The Importance of Scotland’s Steel and Independence

By Rory Steel – Vice Convenor SNP Youth

The current crisis facing the Scottish steel industry and the contrasting reactions of the Scottish and British Governments epitomise the argument for independence.

In October this year, TATA Steel announced the mothballing of two of their plants in what was once the heart of the European steel industry, at Dalzell in Motherwell and Clydebridge in Cambuslang, resulting in 270 job losses.

Steelworks across the UK have suffered mass redundancies with thousands of jobs cut from Scunthorpe to Port Talbot. The reasons for the cuts is due to high energy prices the steel plants incur from producing steel which is an energy intensive process. China has also overproduced steel and are ‘dumping’ it on foreign markets at a much cheaper price due to cheaper labour and poorer quality steel.

Recently the Prime Minister met with Chinese President, Hu Jintao, to discuss relations, mainly trade relations, between the UK and China. The Tories’ ideological war to further open our market to foreign economic competitors places our workforce, particularly in the manufacturing sector, in a position where they cannot compete with cheaper labour and poorer worker rights; and places worker against worker in a race to the bottom. The Transatlantic Trade and Investment Partnership (TTIP) would also open up Scotland’s workforce to further competition from cheaper competitors in the Americas.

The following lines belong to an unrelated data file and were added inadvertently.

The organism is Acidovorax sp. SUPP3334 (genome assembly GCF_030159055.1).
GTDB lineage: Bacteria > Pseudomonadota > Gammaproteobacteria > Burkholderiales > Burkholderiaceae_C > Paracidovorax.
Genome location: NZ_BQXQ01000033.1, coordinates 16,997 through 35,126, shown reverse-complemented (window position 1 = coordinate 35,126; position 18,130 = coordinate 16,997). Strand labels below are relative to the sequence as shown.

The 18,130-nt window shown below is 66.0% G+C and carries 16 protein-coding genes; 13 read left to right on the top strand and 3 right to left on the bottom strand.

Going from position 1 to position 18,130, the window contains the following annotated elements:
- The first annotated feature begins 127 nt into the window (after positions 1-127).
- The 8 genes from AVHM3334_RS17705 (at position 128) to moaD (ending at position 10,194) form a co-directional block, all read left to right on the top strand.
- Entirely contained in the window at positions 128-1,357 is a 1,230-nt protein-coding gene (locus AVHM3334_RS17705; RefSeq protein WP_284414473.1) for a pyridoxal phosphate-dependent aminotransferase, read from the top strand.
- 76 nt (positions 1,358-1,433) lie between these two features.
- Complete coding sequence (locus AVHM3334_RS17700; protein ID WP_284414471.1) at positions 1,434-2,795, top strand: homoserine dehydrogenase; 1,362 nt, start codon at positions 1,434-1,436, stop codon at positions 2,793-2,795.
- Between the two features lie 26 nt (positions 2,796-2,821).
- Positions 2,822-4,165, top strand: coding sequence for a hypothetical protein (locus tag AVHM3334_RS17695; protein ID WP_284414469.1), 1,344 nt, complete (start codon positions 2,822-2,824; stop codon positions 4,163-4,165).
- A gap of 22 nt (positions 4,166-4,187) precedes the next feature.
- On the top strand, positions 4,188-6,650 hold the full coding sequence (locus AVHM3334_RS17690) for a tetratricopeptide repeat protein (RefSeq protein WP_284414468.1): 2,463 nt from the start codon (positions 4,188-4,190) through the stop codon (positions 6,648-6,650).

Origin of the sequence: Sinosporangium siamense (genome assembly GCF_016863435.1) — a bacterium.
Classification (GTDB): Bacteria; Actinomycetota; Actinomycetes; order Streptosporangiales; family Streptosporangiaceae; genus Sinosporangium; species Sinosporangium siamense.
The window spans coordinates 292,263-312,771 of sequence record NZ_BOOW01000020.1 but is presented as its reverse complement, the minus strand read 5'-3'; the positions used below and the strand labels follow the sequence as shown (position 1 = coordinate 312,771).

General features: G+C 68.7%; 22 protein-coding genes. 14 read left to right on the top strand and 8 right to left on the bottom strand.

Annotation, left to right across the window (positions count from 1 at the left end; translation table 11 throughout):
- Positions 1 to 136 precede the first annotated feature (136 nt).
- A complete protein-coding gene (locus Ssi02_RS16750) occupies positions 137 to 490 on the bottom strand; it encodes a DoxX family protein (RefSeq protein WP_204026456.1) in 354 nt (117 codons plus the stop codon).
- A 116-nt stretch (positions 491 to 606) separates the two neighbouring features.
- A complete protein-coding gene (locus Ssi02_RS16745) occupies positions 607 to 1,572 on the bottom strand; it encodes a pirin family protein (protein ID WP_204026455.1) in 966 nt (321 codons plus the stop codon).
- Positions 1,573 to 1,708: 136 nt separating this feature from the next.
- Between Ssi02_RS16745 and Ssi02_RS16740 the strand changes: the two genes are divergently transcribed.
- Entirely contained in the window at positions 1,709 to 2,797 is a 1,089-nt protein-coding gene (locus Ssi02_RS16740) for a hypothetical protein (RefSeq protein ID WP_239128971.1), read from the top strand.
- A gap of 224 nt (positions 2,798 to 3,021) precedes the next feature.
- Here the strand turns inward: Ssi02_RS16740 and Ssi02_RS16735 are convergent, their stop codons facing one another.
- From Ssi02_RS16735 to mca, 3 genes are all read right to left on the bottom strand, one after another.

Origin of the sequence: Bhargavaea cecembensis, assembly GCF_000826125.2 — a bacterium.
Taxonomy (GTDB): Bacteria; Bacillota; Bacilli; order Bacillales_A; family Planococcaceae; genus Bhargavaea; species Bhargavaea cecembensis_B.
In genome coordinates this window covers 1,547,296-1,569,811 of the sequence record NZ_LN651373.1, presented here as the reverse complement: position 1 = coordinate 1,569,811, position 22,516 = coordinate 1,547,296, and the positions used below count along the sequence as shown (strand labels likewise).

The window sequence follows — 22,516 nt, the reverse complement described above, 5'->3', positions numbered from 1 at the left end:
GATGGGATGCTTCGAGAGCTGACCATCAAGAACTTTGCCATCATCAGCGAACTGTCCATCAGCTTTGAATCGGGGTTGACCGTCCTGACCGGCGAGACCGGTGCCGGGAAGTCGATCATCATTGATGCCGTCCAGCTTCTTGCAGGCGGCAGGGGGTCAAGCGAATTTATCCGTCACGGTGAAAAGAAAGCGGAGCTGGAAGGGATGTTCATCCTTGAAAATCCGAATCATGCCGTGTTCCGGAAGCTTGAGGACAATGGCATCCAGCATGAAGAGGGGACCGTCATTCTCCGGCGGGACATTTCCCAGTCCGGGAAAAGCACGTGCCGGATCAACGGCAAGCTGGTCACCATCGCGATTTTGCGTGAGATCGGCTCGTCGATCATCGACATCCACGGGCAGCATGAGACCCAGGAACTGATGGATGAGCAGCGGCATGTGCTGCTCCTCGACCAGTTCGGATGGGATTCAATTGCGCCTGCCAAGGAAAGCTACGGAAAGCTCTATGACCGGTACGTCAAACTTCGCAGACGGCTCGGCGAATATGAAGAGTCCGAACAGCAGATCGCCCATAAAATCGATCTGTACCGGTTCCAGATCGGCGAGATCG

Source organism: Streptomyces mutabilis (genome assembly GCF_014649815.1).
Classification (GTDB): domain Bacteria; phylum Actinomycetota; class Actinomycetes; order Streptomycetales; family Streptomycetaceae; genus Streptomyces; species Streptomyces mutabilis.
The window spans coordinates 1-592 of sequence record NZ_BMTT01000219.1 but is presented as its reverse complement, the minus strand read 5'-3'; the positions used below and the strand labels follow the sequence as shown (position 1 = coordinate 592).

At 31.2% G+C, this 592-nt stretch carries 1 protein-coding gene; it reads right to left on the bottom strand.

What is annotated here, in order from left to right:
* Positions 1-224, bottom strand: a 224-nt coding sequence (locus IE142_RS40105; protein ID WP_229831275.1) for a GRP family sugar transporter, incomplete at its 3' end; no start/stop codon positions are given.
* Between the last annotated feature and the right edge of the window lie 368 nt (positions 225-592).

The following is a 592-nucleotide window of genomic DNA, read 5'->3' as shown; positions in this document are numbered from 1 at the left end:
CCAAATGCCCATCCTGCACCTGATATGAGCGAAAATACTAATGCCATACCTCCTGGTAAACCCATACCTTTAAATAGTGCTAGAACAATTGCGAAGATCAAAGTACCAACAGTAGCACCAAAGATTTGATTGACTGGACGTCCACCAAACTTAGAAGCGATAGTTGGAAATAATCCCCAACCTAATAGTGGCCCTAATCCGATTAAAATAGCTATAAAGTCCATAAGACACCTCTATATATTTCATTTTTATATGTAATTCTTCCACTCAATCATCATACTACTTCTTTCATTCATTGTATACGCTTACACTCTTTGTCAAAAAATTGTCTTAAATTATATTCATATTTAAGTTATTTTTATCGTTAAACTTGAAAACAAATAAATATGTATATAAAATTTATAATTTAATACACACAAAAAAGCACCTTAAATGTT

These are some of the challenges that the Scottish and British steel industry faces. The steel industry has been warning the government about these dangers for years. Both matters, energy prices and economic policy, are both reserved powers in Westminster. But despite the sudden crisis, the Tory Government still fails to do anything to resolve it.

In some occasions, the Tory Government have even forgotten about the existence of plants in Scotland. In a speech to the House of Commons, Business Secretary, Sajid Javid, failed to mention the Scottish plants once.

During PMQs, the member for Scunthorpe requested that the PM meet with North Lincolnshire MPs to discuss steel jobs following their previous meeting in November. The Prime Minister agreed, but reflected no similar courtesy in his refusal to meet with Lanarkshire MPs after an invitation from Motherwell and Wishaw MP, Marion Fellows, to discuss the very same issues.

Scotland was further snubbed when Scottish Government Energy Minister, Fergus Ewing, was rejected from attending EU crisis talks in Brussels. And the Prime Minister also failed to discuss steel in the European Council to prevent the dumping of Chinese steel in European markets. It is clear that the interests of steelworkers and Scotland are not high on the Tories’ list of priorities as they have persistently failed to safeguard their welfare.

Whereas the day after TATA Steel announced closures in their Scottish plants, the Scottish Government immediately formed a Scottish Steel Taskforce to support workers and trade unions at the plants and to find a new buyer who would invest in continuing to produce steel in Scotland’s ex-industrial heartland. Nicola Sturgeon vowed to leave “no stone unturned” in the SNP’s fight to save the steelworks.